1. Lock your car and take your keys with you. You think this would be obvious, but it isn't. Even if you are going inside of a place for a minute, that's all the time a thief will need to take your car. Take your keys and lock your doors. Keep your windows rolled up as well.
  2. Hide all of your belongings. The worst place you could pick is the glove compartment. Why? It will be the first place thieves will look. By all means hide your things away completely. You can use the trunk, since that can be harder to get into and a lot more obvious. But, you could use the center console if it looks like there wouldn't be an opening, or a secret compartment if your car has one. However, do this before you park the car, and not after. If someone sees you moving stuff to your trunk, they will know to look there.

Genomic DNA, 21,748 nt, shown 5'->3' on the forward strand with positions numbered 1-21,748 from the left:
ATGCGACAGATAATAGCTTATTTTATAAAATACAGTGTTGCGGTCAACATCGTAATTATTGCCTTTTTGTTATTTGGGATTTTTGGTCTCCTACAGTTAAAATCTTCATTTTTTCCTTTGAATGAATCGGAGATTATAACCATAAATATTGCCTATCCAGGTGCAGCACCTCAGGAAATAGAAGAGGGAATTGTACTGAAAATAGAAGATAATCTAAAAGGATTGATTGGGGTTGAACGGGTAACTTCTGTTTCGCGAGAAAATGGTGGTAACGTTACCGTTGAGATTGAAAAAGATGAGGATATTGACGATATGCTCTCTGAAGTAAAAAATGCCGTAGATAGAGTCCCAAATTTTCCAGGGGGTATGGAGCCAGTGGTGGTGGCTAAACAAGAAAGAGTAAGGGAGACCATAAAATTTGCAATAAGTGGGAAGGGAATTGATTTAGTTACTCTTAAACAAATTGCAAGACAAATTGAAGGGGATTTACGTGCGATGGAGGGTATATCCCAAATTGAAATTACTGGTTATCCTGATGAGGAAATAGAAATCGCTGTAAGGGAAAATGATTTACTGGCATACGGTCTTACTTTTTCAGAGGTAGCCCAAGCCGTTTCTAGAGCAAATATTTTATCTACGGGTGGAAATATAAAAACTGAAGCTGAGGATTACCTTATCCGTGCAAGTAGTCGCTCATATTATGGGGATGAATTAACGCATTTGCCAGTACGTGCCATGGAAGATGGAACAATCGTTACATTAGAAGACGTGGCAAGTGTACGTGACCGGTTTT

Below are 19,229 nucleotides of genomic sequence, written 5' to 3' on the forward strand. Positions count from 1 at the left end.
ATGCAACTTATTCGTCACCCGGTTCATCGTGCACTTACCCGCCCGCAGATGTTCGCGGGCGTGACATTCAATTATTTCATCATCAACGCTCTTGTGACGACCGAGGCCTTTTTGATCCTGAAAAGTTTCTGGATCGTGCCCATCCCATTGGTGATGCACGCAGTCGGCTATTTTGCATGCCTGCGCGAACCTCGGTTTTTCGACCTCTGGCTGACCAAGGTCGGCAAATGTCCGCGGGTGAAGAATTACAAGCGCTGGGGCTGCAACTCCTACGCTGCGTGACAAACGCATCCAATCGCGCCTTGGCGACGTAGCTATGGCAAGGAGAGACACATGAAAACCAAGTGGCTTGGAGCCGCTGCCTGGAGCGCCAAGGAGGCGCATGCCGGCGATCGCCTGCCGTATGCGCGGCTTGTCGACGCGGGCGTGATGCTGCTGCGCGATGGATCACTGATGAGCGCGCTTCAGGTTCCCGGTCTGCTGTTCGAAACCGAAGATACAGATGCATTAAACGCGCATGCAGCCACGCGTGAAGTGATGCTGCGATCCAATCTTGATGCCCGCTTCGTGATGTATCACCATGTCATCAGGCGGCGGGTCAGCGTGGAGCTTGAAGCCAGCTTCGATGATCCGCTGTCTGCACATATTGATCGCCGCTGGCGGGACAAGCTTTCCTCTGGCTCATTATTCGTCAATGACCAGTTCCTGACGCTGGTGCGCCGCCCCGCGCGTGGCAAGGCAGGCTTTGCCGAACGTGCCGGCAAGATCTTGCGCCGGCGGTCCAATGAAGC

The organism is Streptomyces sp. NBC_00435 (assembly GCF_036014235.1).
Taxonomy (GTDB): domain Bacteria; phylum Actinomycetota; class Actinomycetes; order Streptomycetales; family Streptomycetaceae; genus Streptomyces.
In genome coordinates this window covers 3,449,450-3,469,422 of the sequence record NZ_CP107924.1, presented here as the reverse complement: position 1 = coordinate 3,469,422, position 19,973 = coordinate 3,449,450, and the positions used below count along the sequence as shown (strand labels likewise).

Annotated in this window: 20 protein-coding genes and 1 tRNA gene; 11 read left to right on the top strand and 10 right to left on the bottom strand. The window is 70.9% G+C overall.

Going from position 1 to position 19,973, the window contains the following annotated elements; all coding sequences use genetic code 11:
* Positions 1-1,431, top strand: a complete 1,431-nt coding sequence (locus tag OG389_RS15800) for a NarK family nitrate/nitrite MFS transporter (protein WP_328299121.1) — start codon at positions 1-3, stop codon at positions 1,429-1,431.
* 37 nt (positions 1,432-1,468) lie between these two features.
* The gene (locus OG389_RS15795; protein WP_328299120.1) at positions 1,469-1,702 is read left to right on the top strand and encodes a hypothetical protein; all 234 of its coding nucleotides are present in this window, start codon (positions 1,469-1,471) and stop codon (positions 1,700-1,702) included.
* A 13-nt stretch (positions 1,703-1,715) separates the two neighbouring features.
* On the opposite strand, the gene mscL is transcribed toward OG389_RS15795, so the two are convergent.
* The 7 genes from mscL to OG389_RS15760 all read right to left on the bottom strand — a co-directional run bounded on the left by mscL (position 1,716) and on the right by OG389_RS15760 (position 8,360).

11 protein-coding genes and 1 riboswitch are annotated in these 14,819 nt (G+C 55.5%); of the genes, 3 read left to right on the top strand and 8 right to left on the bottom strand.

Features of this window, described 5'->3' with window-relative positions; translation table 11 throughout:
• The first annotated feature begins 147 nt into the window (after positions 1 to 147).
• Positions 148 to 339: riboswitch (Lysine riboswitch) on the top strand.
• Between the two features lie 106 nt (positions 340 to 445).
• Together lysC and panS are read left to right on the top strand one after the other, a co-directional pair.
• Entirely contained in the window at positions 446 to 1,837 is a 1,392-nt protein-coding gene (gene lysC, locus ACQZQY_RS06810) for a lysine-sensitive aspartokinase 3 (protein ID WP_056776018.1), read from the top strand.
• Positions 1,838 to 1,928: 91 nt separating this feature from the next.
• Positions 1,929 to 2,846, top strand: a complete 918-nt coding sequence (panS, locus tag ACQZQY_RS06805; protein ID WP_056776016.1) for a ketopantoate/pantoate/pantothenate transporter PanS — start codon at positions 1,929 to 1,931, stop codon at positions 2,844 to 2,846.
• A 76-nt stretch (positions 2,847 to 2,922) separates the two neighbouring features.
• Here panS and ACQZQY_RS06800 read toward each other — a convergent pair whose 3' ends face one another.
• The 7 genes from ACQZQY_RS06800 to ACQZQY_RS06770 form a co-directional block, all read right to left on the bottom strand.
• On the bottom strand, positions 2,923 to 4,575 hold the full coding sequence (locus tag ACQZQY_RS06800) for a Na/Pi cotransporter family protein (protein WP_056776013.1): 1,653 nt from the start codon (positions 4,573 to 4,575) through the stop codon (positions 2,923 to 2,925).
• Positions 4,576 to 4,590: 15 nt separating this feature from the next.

3. Use The Club. The Club can be easy to get around for an experienced car thief, but it still takes time. Thieves won't want to mess with it even if they know they can get around it. So place it on your steering wheel. It's a pain to deal with, and bulky, but it's very much worth it. Other devices can work just as well if they are visible. I use one in my car at all times.
  4. Park in a well lit area. Parking where there will be light on your car at all times will be a huge deterrent to a thief. They don't want a spotlight shinned on them, so they will avoid your car at all costs.
  5. Park in a public area. If there are lots of people around, then a thief will not even think about going after your vehicle. Even if it means you have to walk to get to your destination, then so be it. Your car will still be there when you get back.